At a Glance
Balasana is the Sanskrit word for Child's Pose. Although it is a very simple posture, its effects are profound. The gentle forward-folding motion allows one to tap into deep states of relaxation, as it triggers the rest-and-digest mode of our parasympathetic nervous system. This is why Child's Pose is often used to open a Yoga class, as a resting posture, or to wind down at the end of a sequence. By allowing us to let go of our egoic identifications, Balasana allows us to connect to our inner child, or Heart center: the part of us that is trusting, pure, and authentic.
Sit in Vajrasana: Kneel on the ground with bent legs.
Keep the knees close to each other. Form a bowl with the soles of the feet, by bringing the heels beside the buttocks, while still sitting on them.
Straighten the spine, lift the chest, and slowly bend forward with a straight and elongated spine. Relax downward until the forehead touches the ground.
The arms are placed in front of the body with bent elbows and forearms resting on the ground. Alternatively, the hands may be placed alongside the legs with palms facing upward.
Activate the core muscles, inhale and slowly lift the torso out of the pose.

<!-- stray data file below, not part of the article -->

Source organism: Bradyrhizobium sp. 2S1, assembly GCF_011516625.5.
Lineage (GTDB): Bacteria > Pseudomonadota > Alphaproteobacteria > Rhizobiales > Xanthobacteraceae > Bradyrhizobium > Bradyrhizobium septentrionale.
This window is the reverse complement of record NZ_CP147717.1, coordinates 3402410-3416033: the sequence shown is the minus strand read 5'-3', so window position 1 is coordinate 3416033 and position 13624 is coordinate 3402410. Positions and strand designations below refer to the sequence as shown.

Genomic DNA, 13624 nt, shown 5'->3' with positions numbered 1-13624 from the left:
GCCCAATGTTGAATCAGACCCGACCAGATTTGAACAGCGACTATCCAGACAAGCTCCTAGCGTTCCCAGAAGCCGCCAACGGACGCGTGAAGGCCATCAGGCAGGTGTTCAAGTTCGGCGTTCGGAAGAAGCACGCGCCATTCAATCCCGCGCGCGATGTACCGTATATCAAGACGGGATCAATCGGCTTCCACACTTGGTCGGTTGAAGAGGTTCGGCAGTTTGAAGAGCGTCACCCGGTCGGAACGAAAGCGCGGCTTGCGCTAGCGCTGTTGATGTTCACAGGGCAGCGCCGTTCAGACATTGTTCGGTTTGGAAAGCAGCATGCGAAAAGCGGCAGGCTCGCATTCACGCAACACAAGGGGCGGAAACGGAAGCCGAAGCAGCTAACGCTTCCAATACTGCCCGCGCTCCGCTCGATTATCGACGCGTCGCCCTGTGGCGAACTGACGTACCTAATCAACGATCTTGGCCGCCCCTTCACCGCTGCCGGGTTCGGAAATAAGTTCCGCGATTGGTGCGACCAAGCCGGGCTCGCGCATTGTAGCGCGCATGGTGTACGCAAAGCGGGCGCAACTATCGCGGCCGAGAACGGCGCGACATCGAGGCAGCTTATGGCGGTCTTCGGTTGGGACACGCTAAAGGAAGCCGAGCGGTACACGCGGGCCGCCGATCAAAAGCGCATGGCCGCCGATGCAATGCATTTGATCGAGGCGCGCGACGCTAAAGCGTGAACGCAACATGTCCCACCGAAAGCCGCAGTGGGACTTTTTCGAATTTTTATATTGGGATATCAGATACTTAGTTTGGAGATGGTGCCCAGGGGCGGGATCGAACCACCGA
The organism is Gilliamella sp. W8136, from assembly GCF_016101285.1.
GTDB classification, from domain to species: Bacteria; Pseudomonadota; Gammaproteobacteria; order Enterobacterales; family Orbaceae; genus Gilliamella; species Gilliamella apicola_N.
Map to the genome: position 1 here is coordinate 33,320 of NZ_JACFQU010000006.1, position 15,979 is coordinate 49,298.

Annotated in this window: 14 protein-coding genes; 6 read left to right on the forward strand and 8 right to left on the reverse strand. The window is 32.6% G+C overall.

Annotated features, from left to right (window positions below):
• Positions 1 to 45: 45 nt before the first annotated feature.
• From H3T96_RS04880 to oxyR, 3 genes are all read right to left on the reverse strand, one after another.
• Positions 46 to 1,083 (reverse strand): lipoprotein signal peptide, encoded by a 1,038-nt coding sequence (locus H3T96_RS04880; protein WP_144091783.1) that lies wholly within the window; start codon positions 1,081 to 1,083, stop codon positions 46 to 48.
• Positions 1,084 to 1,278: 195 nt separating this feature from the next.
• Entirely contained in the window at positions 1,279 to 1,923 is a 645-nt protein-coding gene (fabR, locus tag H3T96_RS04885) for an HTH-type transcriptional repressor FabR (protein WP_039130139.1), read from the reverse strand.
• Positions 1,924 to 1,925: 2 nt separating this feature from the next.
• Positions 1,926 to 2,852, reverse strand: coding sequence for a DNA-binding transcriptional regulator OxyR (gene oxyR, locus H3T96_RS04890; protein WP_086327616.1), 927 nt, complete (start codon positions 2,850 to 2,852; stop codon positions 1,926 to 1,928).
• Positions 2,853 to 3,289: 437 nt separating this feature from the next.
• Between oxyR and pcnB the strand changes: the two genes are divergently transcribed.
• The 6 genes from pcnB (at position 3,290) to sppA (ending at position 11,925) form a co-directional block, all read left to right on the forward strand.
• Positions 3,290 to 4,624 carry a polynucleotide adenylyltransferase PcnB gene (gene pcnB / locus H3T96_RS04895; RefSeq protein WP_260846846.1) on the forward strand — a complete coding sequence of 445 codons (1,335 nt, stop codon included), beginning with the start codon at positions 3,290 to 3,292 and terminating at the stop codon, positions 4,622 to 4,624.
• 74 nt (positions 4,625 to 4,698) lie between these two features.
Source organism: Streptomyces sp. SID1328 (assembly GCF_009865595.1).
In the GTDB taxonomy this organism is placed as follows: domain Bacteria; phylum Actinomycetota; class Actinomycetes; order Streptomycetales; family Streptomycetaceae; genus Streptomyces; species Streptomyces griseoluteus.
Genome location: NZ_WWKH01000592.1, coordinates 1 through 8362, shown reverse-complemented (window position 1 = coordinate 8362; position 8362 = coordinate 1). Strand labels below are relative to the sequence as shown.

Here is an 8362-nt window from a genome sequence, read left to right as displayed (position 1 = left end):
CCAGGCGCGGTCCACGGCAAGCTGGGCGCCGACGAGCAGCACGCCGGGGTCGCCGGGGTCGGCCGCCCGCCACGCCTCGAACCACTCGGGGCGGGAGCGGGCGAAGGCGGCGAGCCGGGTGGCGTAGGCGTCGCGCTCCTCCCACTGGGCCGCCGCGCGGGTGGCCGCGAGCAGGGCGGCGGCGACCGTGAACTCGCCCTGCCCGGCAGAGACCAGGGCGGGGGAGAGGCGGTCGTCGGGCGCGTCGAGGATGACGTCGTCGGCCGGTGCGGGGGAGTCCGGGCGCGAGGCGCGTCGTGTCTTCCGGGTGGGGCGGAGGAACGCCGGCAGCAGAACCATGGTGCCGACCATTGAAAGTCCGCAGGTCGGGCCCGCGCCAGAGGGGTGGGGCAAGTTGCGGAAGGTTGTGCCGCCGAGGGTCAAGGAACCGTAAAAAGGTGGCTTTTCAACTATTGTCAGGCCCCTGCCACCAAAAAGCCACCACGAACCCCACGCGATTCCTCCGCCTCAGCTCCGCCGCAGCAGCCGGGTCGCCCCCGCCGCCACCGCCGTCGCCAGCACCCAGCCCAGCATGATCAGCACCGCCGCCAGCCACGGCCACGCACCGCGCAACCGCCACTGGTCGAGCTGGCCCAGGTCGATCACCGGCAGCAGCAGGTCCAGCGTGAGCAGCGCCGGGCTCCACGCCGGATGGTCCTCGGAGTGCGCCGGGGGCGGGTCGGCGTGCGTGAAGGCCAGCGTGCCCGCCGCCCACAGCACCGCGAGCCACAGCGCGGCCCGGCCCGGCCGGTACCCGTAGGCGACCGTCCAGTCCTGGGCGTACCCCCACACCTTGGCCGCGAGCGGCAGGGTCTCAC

- Gently stretches the hips, thighs, and ankles.
- Tones the pelvic muscles and the sciatic nerves.
- Releases pressure from the spinal discs.
- Regulates the functioning of the adrenal glands.
Activates Anahata Chakra, the Heart Chakra.
- Calms the brain and helps relieve stress and fatigue.
- Helps to eliminate anger and is very cooling for the brain.
- Soothes the personality, aids in overcoming the egoic identification.
- Getting in touch with the essence of our being – awakens the soul.
- High blood pressure
- Slipped discs
- Knee injury: Modified Balasana
- Pregnancy: Modified practice after the first trimester
Inhale, and God approaches you. Hold the inhalation, and God remains with you. Exhale, and you approach God. Hold the exhalation, and surrender to God.
- Tirumalai Krishnamacharya